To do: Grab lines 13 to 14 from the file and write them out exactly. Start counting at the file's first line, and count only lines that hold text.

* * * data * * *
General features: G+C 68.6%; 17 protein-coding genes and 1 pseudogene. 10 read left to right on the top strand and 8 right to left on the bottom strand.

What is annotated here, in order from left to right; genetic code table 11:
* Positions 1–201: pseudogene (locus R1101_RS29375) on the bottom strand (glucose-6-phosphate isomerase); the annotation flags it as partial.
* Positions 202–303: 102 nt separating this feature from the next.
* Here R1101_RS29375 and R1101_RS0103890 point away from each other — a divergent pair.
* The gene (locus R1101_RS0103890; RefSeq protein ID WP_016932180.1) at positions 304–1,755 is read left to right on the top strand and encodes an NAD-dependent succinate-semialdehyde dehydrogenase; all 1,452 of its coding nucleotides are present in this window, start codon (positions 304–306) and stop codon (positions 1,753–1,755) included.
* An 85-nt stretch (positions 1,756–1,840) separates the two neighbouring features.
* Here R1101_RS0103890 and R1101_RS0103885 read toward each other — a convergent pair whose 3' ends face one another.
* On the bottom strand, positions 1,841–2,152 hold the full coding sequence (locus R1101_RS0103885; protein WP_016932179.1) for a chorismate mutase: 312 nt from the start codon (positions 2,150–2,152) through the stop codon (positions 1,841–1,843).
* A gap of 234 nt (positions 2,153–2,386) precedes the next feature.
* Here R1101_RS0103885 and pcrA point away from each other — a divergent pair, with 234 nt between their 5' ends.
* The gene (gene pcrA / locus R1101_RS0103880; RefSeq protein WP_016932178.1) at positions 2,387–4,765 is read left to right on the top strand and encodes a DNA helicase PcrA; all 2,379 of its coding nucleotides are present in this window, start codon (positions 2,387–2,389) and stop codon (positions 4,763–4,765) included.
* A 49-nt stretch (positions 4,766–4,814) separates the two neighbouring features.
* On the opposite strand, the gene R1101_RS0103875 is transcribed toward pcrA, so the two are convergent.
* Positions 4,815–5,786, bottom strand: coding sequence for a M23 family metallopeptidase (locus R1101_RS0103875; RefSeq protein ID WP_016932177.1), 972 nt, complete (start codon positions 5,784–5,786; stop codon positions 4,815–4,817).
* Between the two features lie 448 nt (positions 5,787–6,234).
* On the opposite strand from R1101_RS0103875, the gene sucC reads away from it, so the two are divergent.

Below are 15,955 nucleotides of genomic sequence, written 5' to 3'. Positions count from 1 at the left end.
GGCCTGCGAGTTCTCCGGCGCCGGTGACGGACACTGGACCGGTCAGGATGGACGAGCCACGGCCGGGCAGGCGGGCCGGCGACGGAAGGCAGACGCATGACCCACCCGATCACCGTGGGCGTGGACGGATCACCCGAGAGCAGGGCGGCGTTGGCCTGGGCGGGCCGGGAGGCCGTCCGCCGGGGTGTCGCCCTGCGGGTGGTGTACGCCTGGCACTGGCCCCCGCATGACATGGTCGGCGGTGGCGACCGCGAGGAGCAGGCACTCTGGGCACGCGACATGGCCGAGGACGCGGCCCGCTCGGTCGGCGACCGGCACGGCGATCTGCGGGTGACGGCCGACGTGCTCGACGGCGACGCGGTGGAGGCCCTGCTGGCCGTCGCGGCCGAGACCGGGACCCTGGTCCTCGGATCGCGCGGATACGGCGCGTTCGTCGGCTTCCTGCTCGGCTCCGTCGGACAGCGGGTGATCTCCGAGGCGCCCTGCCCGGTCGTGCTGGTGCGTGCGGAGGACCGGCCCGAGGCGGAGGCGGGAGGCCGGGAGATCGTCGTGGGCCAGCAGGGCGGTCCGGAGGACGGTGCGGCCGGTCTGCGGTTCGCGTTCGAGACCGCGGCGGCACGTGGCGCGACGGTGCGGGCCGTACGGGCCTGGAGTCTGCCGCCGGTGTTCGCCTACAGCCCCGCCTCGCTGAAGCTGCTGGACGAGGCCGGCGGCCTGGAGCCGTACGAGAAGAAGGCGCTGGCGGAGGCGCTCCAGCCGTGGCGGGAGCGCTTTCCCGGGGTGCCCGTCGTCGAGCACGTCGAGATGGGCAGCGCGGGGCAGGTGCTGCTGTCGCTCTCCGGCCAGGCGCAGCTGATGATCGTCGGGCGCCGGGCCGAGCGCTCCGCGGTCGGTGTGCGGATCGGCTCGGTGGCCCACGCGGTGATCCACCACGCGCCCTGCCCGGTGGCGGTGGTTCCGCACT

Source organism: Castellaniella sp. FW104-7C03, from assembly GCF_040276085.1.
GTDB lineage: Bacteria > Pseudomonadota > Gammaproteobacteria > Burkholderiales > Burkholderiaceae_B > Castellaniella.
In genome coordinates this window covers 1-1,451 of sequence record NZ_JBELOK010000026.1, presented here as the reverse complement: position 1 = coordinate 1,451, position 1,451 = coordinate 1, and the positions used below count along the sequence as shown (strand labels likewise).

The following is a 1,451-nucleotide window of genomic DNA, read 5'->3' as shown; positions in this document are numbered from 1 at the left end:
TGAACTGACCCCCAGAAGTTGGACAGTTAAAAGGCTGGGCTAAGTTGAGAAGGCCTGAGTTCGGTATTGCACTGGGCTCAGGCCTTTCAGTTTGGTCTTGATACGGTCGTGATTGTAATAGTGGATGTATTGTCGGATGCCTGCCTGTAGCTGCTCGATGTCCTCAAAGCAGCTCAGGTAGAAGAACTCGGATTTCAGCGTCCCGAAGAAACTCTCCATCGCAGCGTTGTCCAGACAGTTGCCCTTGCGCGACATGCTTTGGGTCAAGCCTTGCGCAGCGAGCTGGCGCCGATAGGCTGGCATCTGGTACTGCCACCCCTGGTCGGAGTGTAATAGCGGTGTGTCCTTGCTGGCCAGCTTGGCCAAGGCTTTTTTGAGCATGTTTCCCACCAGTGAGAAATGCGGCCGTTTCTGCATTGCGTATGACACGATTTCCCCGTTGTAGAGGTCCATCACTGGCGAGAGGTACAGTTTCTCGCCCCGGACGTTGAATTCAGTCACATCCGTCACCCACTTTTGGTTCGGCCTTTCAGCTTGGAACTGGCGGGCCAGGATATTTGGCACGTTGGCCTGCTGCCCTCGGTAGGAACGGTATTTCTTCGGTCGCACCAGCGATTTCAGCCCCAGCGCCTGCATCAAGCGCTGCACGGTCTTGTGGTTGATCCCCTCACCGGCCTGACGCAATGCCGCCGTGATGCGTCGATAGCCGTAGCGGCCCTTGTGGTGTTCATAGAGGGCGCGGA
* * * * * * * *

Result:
* A 49-nt stretch (positions 4,766–4,814) separates the two neighbouring features.
* On the opposite strand, the gene R1101_RS0103875 is transcribed toward pcrA, so the two are convergent.